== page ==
Beer News

News by | Jan 2011 | Issue #48

Anheuser-Busch Sues Major League Baseball

On November 12, Anheuser-Busch (A-B) filed a lawsuit against Major League Baseball. This may seem odd, given that A-B sponsors 26 of the 30 MLB teams, and has been the official beer sponsor of the league for over 30 years.

A-B alleges that in April, a sponsorship agreement was reached with MLB that was confirmed in multiple written and verbal communications, and all that remained was drafting and signing a formal contract.

Shortly afterward, on May 4, A-B announced they would become the official beer sponsor of the National Football League, starting in the 2011 season. This move took a six-year sponsorship valued at over $1 billion from MillerCoors, one of A-B’s biggest rivals.

At the time of this announcement, a contract between A-B and MLB still had not been signed.

A-B alleges that MLB then reneged on the arrangement reached in April, and demanded an “exponentially higher” sum for their sponsorship rights, claiming “the marketplace dynamics had changed.”

In an official statement, A-B’s vice president of marketing, Keith Levy, explains to BA, “In April, Budweiser accepted MLB’s offer and renewed our official beer sponsorship of the league.  We are asking the court to recognize our sponsorship agreement reached last spring. We value our long-term relationship with the league and entered into an agreement that was mutually beneficial to both parties.”

Levy adds, “As our renewal with MLB begins with the 2011 season, a timely resolution is important, and we hope to resolve this issue as quickly as possible. Major League Baseball remains a top priority for our Budweiser brand and is important to our plans.”

An MLB representative could not be reached for comment.

48News2Brewery Ommegang Teams with Activists to Achieve Gas-Drilling Moratorium

Cooperstown, N.Y.’s Brewery Ommegang has become a key protestor of proposed natural gas drilling throughout Otsego County, N.Y. The gas would be obtained using a procedure known as high-volume hydraulic fracturing, or “hydro-fracking,” which could potentially pollute the brewery’s water supply.

Ommegang, along with local activists Otsego 2000 and environmentalist group Citizens Campaign for the Environment, has communicated their evidence to New York’s state government that hydro-fracking is a risky procedure that would yield minimal gains, and could potentially contaminate local environments and water supplies with toxic chemicals and radiation.

Energy companies have been eager to tap into New York’s region of the Marcellus Shale, an underground rock formation that sits roughly a mile below the surface and extends as far south as West Virginia. But the organizations’ environmental advocacy has helped convince the state Assembly to pass a moratorium on hydro-fracking until May 2011. Governor David Patterson is expected to sign it into law, which will enable an in-depth environmental impact study to be carried out.

Larry Bennett, Ommegang’s director of public relations, tells BA via email, “Our water, Cooperstown and Otsego Lakes, and Otsego County’s water is pristine and we want to keep it that way. Our goal is to stop any drilling before any potential for compromising the water can happen.”

Nicole Dillingham, board president of Otsego 2000, adds, “Anything that damages the supply of water to the brewery is clearly a significant threat to their business as much as it is to all of the people who live and work in Otsego County and the Susquehanna watershed. … How much more could we all lose if polluted water is what upstate New York becomes known for?”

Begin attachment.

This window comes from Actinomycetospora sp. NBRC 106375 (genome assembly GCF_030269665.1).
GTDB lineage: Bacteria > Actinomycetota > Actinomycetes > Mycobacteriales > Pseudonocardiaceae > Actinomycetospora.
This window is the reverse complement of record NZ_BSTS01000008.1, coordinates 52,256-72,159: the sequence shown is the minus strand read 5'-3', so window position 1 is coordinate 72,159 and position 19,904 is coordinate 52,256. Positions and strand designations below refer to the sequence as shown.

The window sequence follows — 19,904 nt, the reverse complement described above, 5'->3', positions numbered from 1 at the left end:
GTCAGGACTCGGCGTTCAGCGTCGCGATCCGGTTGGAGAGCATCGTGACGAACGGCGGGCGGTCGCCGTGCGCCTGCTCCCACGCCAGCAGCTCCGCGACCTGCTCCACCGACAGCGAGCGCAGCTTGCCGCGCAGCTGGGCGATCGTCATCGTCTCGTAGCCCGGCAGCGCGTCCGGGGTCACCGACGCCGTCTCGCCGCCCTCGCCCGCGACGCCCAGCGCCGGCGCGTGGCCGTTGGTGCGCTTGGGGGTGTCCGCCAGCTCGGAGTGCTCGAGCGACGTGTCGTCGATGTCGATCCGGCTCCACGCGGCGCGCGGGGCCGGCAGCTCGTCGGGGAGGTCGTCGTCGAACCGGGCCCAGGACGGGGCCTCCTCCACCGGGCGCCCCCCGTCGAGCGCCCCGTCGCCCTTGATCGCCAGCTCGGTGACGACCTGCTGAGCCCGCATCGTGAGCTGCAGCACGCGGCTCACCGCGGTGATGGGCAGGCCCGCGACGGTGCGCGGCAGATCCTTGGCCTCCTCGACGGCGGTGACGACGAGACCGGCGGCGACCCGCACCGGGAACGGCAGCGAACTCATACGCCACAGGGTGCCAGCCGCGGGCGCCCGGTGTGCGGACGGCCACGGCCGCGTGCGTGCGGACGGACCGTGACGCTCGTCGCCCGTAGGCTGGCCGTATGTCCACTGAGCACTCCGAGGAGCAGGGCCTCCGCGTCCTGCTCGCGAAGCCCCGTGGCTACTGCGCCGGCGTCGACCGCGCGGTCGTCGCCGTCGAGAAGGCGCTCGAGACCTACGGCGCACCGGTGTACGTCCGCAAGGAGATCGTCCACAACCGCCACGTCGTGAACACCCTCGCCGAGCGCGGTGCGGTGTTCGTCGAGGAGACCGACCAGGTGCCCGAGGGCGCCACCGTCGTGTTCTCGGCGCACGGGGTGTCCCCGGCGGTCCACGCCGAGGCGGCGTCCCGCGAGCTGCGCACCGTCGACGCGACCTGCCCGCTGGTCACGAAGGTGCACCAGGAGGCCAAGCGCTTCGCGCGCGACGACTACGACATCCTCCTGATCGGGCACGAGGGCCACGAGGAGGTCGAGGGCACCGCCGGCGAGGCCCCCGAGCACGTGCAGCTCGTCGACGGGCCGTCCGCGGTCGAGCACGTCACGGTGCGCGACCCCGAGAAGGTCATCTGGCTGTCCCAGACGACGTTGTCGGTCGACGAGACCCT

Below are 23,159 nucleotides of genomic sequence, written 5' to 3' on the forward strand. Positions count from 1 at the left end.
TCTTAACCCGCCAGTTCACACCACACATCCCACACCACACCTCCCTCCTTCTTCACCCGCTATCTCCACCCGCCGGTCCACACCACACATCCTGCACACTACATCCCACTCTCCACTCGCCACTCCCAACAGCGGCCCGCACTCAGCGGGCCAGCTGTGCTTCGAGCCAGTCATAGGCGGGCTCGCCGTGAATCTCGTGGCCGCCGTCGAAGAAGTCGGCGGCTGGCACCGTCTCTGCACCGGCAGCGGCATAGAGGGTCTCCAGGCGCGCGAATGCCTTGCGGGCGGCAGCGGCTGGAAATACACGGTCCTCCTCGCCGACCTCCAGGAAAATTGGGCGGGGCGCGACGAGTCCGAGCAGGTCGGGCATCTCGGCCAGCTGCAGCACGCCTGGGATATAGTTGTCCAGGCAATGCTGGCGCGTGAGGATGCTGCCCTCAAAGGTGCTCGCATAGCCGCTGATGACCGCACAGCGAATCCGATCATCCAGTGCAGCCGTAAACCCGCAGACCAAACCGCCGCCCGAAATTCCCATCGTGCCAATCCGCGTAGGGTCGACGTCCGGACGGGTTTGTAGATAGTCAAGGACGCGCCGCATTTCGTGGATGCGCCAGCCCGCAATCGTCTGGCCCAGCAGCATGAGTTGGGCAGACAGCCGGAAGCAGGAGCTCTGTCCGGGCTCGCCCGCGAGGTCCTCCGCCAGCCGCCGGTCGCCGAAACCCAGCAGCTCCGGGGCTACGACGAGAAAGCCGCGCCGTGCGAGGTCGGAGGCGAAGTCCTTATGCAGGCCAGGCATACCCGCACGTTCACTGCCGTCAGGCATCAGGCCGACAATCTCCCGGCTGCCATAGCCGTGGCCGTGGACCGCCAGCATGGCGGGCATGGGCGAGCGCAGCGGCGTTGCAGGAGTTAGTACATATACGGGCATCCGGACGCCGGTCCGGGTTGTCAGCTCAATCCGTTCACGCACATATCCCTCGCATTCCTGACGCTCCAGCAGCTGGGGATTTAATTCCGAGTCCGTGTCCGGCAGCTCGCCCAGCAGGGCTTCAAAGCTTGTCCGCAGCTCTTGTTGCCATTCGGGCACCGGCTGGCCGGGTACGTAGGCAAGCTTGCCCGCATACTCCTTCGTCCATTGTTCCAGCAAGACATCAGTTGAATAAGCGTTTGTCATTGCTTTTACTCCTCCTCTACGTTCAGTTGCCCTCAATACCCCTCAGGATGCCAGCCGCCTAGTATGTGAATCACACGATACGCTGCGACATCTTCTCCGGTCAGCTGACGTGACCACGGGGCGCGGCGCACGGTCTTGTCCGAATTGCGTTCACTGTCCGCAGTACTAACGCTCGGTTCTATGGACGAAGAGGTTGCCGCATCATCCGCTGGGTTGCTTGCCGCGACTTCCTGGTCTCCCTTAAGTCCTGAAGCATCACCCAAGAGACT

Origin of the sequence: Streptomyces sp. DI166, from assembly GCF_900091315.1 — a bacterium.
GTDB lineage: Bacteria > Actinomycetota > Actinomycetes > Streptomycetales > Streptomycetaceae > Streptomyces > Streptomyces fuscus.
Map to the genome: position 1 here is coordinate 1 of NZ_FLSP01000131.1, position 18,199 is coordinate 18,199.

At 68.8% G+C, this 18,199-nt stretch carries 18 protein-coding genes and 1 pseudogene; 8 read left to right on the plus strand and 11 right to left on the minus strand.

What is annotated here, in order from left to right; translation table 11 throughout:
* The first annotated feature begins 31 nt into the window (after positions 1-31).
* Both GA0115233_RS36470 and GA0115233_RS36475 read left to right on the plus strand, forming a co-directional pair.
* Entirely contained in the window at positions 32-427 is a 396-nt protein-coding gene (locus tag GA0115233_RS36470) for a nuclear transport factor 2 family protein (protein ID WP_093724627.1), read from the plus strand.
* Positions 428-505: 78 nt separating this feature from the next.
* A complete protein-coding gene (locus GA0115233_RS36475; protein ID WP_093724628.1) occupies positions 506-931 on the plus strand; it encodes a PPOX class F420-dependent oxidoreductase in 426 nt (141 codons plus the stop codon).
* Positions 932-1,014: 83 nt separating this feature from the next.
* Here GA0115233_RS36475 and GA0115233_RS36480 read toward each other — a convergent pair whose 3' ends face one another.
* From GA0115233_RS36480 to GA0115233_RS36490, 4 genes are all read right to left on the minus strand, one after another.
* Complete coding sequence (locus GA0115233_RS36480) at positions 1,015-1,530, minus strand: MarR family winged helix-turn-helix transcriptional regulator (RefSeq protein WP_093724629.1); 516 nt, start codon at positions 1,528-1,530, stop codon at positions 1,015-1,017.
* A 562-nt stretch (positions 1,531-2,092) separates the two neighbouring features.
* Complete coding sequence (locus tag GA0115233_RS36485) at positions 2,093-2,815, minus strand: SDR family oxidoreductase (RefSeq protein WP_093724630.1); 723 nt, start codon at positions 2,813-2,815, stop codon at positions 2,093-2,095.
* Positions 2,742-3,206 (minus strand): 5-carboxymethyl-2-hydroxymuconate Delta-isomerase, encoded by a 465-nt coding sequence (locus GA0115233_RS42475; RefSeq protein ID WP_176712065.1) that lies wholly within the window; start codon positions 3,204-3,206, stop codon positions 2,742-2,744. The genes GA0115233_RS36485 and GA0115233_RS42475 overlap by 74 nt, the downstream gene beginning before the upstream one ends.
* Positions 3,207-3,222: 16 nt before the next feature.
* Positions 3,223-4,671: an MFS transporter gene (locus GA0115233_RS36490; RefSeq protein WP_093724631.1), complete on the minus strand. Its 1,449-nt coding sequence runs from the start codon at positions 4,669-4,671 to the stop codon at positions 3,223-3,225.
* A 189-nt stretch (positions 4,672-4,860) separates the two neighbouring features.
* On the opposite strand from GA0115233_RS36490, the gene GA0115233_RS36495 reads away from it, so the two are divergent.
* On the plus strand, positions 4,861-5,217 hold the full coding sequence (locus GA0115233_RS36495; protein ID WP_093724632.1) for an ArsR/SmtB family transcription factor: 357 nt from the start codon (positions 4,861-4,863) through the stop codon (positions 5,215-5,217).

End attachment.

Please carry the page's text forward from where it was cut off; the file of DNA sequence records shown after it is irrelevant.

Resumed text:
48News3Moonshot Banned in Wake of Caffeinated-Beverage Probe

On November 17, the FDA and Alcohol and Tobacco Tax & Trade Bureau issued warning letters to companies responsible for a number of caffeinated alcoholic beverages. This letter labeled their products a “public health concern,” and caused a number of states to pull the drinks from shelves even before federal regulations banning their products from sale went into effect.

The products under scrutiny included brands of sugary, 9-12 percent ABV tallboy cans such as Four Loko, Joose and Core High Gravity. One other drink targeted by the FDA was New Century Brewing’s Moonshot, a 5 percent ABV lager sold in 12-ounce six-packs.

According to FDA & ATTTB correspondence, the brew was targeted solely because it “contains caffeine that has been directly added … and packaged in combined caffeine and alcohol form.” In other words, since Moonshot was simply adding pure caffeine to their beer (rather than it coming from naturally occurring sources like coffee), the FDA viewed it as an “adulteration” of the drink.

New Century founder Rhonda Kallman explains her situation to BA via email, noting, “I expected that Moonshot Beer, with 69 milligrams of caffeine and 5.0 percent ABV, would fall way below acceptable levels. … What [about] caffeinated vodkas … that have 9–40 percent ABV?”

Kallman also explains that while there are other brews in the works for New Century, the chances of Moonshot landing back on shelves in the foreseeable future are slim.

“I will not ‘reformulate’ without the caffeine. I specifically made Moonshot for beer lovers who want a caffeinated choice. The reason why I deliberately add caffeine is because caffeine is tasteless and odorless and when added separately—it doesn’t mask the [taste of the] beer. ”

Kallman pledges, “I will work towards getting the FDA to make a determination of what levels of caffeine added to alcohol are actually safe, regardless of whether I ‘adulterate’ beer with caffeine or use ingredients where the end result is still caffeine + alcohol.”